The Iraqi government now controls Najaf, but at what cost? A temporary disbanding of the Mehdi army, the failure to bring al-Sadr to justice, and the empowerment of an individual with objectives contradictory to the goals of the government. In the Imam Ali Mosque, gunfire has quelled and replaced with prayer, but at a cost that was far too high.
Texas Hold ‘em
By Steven O'Brien

Organizations known as 527s have become the big issue on the campaign trail. The harsh ads created by Moveon.org, were beneficial to Kerry and a clear attempt at damaging the credibility of the president. Recently the right struck back with ads by a small group known as the Swift Boat Veterans for Truth that attacked the credibility of Kerry’s war career upon which he has based his campaign. The accuracy of each group’s ads is questionable. Dirty politics are in season and the camp that wins this battle may win the White House. Now that the smoke has cleared, Bush is sitting pretty and Kerry is wondering how someone who cannot pronounce the word ”nuclear” may have just locked him out of the White House.

No one had Bush pegged as a tactician, but what he has accomplished over the past two weeks has been a dazzling political display. The battle started when Moveon.org came up with a malicious ad directed at George Bush. The Bush campaign, instead of reacting immediately, sat back and absorbed the blow, allowing Bush’s ratings to slip. The fall continued as Michael Moore’s film Fahrenheit 9/11 struck gold at the box office. Yet, the Bush camp remained quiet even as the blatant lies in the film hurt his rating. At some point, Moore even had to issue an apology for changing a headline of a newspaper in the film and distorting information to negatively implicate the president, all of which slid under the media radar. Bush’s approval slid until the Democratic National Convention when Kerry did not get the boost expected. From there, the momentum shifted in the incumbent’s direction. The Swift Boat Veterans for Truth unexpectedly hit Kerry with negative ads and published a book questioning his service, Unfit for Command, which currently occupies the number one spot on the NY Times Best Seller list.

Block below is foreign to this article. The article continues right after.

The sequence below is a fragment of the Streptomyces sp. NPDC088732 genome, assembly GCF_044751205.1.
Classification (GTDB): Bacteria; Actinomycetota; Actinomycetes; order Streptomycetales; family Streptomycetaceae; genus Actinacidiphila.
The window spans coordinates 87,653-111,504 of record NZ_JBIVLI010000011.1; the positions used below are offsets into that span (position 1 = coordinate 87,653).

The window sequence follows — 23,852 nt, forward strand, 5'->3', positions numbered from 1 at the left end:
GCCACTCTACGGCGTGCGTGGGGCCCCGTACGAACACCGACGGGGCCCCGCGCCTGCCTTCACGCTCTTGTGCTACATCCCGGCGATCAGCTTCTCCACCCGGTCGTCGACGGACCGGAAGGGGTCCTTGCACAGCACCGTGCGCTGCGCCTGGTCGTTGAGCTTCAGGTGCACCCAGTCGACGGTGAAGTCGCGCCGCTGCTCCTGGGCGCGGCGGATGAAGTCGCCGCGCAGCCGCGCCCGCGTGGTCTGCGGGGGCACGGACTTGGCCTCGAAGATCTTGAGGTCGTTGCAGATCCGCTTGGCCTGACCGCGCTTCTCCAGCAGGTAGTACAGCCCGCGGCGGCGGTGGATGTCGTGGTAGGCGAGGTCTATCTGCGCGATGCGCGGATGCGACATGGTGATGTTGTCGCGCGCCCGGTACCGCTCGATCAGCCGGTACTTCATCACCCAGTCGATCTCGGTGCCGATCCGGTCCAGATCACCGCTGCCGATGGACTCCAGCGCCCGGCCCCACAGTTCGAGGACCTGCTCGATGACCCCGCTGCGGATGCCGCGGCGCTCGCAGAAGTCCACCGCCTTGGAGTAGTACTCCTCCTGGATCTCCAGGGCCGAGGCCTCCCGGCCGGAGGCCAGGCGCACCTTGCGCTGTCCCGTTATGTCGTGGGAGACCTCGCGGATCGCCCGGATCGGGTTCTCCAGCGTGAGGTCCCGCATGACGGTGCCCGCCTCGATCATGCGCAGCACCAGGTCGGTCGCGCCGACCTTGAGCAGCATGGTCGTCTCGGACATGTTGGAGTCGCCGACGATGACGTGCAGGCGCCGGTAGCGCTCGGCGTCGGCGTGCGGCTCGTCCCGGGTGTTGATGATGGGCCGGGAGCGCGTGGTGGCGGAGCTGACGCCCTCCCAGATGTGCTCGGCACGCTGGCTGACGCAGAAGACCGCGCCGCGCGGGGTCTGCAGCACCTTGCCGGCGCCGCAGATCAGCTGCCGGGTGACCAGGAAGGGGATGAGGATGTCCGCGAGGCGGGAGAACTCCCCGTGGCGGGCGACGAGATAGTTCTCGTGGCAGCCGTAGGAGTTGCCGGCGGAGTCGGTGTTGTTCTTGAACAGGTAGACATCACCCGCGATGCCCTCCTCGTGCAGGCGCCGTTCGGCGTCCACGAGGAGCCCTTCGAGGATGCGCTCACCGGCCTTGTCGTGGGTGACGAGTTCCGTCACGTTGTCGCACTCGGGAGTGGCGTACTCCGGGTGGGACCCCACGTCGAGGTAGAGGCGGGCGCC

The Kerry camp’s response to this concern has been pathetic. He first sent out his lawyers who threatened TV stations and bookstores with groundless lawsuits if they aired the ads and sold the book. Then he searched for connections between the Bush campaign and the Swift Boat Veterans. The first casualty was Bush campaign attorney Benjamin Ginsberg, who resigned when he admitted to advising the Swift Boat Veterans while concurrently working with the Bush-Cheney campaign. In contrast, Joe Sandler, general counsel to the Democratic National Committee, felt no need to resign after serving as legal counsel to both Moveon.org and Moving America Forward. Kerry’s next move was to try to get Bush to denounce the Veterans group and their ads. The Bush camp, seizing the opportunity, woke and responded by saying they would happily denounce all 527 groups. Why has Kerry not agreed? The answer is simple; his entire campaign is funded by them.

Republicans from Texas tend to have unlimited funds. The soft money from the Swift Boat Vets only represents a minuscule amount of Bush’s finances. On the other hand, Kerry is dependent on the money he gets from 527s with deep pockets in the form of supporters like George Soros. It is almost as if the Bush camp had this planned all along. They made a point of never questioning Kerry’s military record and remained quiet when a response seemed necessary. Now Kerry is stuck, having made his bed with soft money. However, if he plans to sleep in it, he has to let the Vets stay. If the 527s go, so does Kerry’s campaign financing. Like it or not, Bush beat Kerry at his own game and may be a little craftier than we thought.

Now watch him hit that drive.
Ad Nauseum
By Jermaine Smith

The lingering effects of war in Iraq. An economy on a roller coaster of peaks and valleys. The loss of jobs overseas. The growing menace of terror. These are the issues troubling America as we approach the presidential election in November. Unfortunately, rather than addressing the nation’s concerns, our Democratic candidate is playing a game of he said/he said.